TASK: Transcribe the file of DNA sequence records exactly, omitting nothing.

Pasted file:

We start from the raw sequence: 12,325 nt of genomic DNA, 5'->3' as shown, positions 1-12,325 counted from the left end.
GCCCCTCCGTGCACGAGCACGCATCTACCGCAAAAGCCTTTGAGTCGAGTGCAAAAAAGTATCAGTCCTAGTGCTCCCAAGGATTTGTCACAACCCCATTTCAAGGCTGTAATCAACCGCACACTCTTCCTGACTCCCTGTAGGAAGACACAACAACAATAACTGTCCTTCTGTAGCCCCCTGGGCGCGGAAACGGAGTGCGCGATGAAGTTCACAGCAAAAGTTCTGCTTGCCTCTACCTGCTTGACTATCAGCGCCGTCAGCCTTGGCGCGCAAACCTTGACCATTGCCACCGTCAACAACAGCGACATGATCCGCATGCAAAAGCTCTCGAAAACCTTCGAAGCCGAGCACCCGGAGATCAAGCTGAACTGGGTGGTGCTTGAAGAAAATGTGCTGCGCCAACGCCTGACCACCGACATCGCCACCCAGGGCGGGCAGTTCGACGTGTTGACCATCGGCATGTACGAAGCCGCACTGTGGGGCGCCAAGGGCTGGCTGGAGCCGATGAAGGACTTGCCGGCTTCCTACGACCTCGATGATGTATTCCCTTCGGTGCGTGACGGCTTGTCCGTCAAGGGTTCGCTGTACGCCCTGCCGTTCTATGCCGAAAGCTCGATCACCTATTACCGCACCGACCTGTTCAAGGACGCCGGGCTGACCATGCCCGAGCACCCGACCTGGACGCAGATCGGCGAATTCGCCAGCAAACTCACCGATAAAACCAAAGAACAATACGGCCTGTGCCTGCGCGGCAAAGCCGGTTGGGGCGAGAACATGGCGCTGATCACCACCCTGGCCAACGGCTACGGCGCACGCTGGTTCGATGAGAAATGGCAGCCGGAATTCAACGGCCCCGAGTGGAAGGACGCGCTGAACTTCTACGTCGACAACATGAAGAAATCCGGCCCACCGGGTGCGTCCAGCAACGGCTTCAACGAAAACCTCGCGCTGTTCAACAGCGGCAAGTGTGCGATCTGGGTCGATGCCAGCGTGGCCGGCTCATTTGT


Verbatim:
We start from the raw sequence: 12,325 nt of genomic DNA, 5'->3' as shown, positions 1-12,325 counted from the left end.
GCCCCTCCGTGCACGAGCACGCATCTACCGCAAAAGCCTTTGAGTCGAGTGCAAAAAAGTATCAGTCCTAGTGCTCCCAAGGATTTGTCACAACCCCATTTCAAGGCTGTAATCAACCGCACACTCTTCCTGACTCCCTGTAGGAAGACACAACAACAATAACTGTCCTTCTGTAGCCCCCTGGGCGCGGAAACGGAGTGCGCGATGAAGTTCACAGCAAAAGTTCTGCTTGCCTCTACCTGCTTGACTATCAGCGCCGTCAGCCTTGGCGCGCAAACCTTGACCATTGCCACCGTCAACAACAGCGACATGATCCGCATGCAAAAGCTCTCGAAAACCTTCGAAGCCGAGCACCCGGAGATCAAGCTGAACTGGGTGGTGCTTGAAGAAAATGTGCTGCGCCAACGCCTGACCACCGACATCGCCACCCAGGGCGGGCAGTTCGACGTGTTGACCATCGGCATGTACGAAGCCGCACTGTGGGGCGCCAAGGGCTGGCTGGAGCCGATGAAGGACTTGCCGGCTTCCTACGACCTCGATGATGTATTCCCTTCGGTGCGTGACGGCTTGTCCGTCAAGGGTTCGCTGTACGCCCTGCCGTTCTATGCCGAAAGCTCGATCACCTATTACCGCACCGACCTGTTCAAGGACGCCGGGCTGACCATGCCCGAGCACCCGACCTGGACGCAGATCGGCGAATTCGCCAGCAAACTCACCGATAAAACCAAAGAACAATACGGCCTGTGCCTGCGCGGCAAAGCCGGTTGGGGCGAGAACATGGCGCTGATCACCACCCTGGCCAACGGCTACGGCGCACGCTGGTTCGATGAGAAATGGCAGCCGGAATTCAACGGCCCCGAGTGGAAGGACGCGCTGAACTTCTACGTCGACAACATGAAGAAATCCGGCCCACCGGGTGCGTCCAGCAACGGCTTCAACGAAAACCTCGCGCTGTTCAACAGCGGCAAGTGTGCGATCTGGGTCGATGCCAGCGTGGCCGGCTCATTTGT